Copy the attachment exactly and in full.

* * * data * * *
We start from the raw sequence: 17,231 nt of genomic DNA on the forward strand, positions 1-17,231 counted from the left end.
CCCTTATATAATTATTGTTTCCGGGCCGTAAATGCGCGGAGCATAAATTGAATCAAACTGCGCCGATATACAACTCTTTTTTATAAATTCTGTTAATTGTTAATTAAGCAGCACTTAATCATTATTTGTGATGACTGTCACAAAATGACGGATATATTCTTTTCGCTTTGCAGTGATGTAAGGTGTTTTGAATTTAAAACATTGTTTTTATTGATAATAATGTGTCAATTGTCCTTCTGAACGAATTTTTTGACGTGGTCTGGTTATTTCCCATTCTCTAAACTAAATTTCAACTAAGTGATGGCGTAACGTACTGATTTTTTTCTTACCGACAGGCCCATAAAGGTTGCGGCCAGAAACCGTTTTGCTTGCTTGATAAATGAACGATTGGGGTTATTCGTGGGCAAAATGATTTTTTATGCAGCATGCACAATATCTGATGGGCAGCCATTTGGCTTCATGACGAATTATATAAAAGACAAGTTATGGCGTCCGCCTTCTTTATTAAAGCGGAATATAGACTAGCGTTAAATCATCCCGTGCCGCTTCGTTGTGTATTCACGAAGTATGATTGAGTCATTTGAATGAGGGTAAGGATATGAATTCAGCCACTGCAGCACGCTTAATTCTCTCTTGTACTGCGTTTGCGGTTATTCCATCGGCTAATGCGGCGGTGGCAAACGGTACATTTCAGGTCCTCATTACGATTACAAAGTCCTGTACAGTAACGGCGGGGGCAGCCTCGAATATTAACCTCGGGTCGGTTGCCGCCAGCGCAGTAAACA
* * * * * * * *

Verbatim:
We start from the raw sequence: 17,231 nt of genomic DNA on the forward strand, positions 1-17,231 counted from the left end.
CCCTTATATAATTATTGTTTCCGGGCCGTAAATGCGCGGAGCATAAATTGAATCAAACTGCGCCGATATACAACTCTTTTTTATAAATTCTGTTAATTGTTAATTAAGCAGCACTTAATCATTATTTGTGATGACTGTCACAAAATGACGGATATATTCTTTTCGCTTTGCAGTGATGTAAGGTGTTTTGAATTTAAAACATTGTTTTTATTGATAATAATGTGTCAATTGTCCTTCTGAACGAATTTTTTGACGTGGTCTGGTTATTTCCCATTCTCTAAACTAAATTTCAACTAAGTGATGGCGTAACGTACTGATTTTTTTCTTACCGACAGGCCCATAAAGGTTGCGGCCAGAAACCGTTTTGCTTGCTTGATAAATGAACGATTGGGGTTATTCGTGGGCAAAATGATTTTTTATGCAGCATGCACAATATCTGATGGGCAGCCATTTGGCTTCATGACGAATTATATAAAAGACAAGTTATGGCGTCCGCCTTCTTTATTAAAGCGGAATATAGACTAGCGTTAAATCATCCCGTGCCGCTTCGTTGTGTATTCACGAAGTATGATTGAGTCATTTGAATGAGGGTAAGGATATGAATTCAGCCACTGCAGCACGCTTAATTCTCTCTTGTACTGCGTTTGCGGTTATTCCATCGGCTAATGCGGCGGTGGCAAACGGTACATTTCAGGTCCTCATTACGATTACAAAGTCCTGTACAGTAACGGCGGGGGCAGCCTCGAATATTAACCTCGGGTCGGTTGCCGCCAGCGCAGTAAACA